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The Scarlet & Black

In reading, Pavlic performs one-man poetic play

Notary poet and prose-writer Ed Pavlic, author of “Paraph of Bone & Other Kinds of Blue,” is known for his synthesis of jazz rhythms and precise, evocative imagery.

In Adriene Rich’s forward to your first book she says “music has helped you achieve poetic form.” When did you get to his point? Was there a specific point when you achieved a specific form?

I’m still working at it. I think each of my books is quite different from the others. In that first book it looks far more controlled than it actually was in the making. The whole book operates in a three-line stanza that creates a unity between the lines and the pages. I thought the book was everywhere at first, and I wanted something to give it a sense of continuity and stability. It’s kind of a visual illusion in a way. The next one is written where—from across the room it’d look like a prose page. I really think that in that way I am coming toward something that can be called an acquired form, but it’s not important for me to have that. I call it documentary lyric, I can’t really define that but that’s what I think it’s about.

A lot of your work focuses on transitions, especially your latest. What topics are always at the forefront of your mind? I don’t really have a conceptual structure. I think we move through the world and we are just permeated by all kinds of impressions. People we speak through, wind, light, cars the pass by, sensations of velocity, all this stuff. And the body really is, in my mind, absorbing all this stuff. It all goes in, you miss nothing. Your body is like a sponge, absorbing it all. But it’s all lost when it goes in, you can only keep up with a couple of senses at once. All the stuff that goes in is just lost in formlessness, jumping around with each other in there. Poems are a way to take that all out, to wonder “what has been going in my life for the past six months.” Suddenly you remember things happening, and something on the top of my mind, or something I’m concerned about or interested in the poem becomes the place to take a sort of account of what was going on while I wasn’t looking.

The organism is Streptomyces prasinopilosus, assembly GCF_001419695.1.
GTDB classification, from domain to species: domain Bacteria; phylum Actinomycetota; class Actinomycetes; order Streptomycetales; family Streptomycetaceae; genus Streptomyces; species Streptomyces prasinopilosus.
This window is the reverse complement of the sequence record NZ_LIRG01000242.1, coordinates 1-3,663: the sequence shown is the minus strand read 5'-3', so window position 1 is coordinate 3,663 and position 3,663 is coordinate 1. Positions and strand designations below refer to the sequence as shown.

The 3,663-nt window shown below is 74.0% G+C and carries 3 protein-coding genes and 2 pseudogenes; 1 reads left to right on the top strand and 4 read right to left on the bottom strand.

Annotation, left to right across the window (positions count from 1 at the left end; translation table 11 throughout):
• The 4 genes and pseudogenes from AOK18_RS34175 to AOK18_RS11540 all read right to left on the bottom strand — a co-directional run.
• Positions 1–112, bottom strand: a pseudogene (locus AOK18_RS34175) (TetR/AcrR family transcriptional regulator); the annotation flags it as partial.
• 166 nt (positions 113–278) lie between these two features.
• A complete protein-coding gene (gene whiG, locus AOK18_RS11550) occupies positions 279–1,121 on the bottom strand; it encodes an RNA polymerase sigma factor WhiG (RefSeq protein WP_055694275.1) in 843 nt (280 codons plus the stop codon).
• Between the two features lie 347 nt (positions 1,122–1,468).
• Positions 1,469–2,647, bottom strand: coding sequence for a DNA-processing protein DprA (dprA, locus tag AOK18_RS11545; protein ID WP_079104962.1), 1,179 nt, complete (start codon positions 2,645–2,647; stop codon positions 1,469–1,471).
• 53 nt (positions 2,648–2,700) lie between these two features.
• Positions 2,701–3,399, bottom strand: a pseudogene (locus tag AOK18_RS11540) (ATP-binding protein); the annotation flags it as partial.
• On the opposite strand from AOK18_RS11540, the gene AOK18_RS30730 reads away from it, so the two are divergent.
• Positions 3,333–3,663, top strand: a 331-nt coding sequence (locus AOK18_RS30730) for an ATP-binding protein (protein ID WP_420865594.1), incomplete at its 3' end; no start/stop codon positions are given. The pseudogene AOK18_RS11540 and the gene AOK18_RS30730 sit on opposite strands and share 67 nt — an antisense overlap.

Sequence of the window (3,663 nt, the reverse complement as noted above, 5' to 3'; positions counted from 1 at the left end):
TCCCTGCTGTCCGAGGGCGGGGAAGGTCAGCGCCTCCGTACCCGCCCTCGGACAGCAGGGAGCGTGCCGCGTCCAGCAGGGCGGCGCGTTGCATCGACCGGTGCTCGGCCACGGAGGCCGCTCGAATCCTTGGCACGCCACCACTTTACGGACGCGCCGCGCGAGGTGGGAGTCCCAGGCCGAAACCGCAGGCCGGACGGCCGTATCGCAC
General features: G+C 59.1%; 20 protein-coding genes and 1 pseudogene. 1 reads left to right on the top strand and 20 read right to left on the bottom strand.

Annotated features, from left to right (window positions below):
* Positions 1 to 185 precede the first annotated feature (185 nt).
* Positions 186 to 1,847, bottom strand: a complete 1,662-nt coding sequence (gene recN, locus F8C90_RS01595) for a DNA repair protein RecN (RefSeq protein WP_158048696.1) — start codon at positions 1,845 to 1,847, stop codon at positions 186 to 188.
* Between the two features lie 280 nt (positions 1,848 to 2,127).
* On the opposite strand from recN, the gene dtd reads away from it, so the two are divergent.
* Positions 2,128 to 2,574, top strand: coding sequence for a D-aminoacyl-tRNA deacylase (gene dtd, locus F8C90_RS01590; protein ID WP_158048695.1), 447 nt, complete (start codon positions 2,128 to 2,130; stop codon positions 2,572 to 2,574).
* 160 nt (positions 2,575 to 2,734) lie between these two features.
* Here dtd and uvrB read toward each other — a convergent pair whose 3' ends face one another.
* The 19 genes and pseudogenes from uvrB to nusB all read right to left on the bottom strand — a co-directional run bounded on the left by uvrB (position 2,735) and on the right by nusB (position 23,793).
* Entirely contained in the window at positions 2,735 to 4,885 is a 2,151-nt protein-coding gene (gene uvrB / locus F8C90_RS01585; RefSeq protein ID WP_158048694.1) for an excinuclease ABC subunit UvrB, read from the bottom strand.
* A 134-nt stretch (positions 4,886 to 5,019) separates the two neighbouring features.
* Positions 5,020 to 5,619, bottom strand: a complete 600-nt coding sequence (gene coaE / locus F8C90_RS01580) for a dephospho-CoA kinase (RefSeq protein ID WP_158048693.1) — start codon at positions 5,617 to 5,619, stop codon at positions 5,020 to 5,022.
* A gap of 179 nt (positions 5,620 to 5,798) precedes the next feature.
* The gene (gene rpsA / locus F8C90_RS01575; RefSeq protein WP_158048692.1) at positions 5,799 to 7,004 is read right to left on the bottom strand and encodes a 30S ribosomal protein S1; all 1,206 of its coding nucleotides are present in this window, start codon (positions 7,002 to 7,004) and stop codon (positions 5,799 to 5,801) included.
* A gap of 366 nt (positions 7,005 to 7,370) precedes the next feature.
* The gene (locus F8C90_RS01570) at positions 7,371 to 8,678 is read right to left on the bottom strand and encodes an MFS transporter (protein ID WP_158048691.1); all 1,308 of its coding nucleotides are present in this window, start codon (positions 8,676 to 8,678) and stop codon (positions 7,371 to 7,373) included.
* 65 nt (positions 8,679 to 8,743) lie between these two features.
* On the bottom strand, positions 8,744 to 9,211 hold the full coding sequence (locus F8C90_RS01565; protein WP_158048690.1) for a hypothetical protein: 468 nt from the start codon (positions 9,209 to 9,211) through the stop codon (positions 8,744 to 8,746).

Why do you have one piece for Donny Hathaway? There’s nobody like Donny Hathaway. Among soul singers he is in a totally separate place in my mind. Like Marvin Gaye and Aretha Franklin, he is just the finest among them. A dozen of his songs have a kind of power that no other music in that idiom has. I didn’t know why that was true. I kind of wrote that book not trying to solve a mystery as to why that’s true, but to explore that power, to see where the soul originates. Songs don’t come from cabbage patches, they are born from complex circumstances, and from places we wouldn’t imagine they did.

At the end there’s a note where you said you use bit by bits of other works to express what you wanted to say about Donny Hathaway. Could you elaborate on that? Basically what I did was I used this music and at the same time I assembled all the print sources on him I could find. No books or anything, just reviews and whatnot. I just found myself using that very traditionally and sporadically, looking at some pieces for a while then moving onto something else. I didn’t really want to know everything about him up front, I learned as I went along.

What are you currently working on? Reading or writing? I always have multiple projects. When you work every day on stuff, it’s hard to pinpoint something specifically. I just put a book into circulation called “Visiting Hours at the Color Line.” It’s about the reality of segregation in the United States in contemporary terms, pretty much through my perspective. There’s a bunch of stuff with Chicago, but even in places such as India. The title comes from a poem when I visited a childhood friend of mine with a violent act I witnessed. It has to do with these racial polarities and dynamics, because I’m very interested in that dimension beyond that kind of etiquette and every day interactions. These poems are just unearthing moments where I thought I had a clear moment of all these moments in my life. So, yeah, that’s one book. There’s another on a murder trial, and it’s a very lyrical book, a lot of deposition and cross-examination. It was kind of a strange, interesting project.

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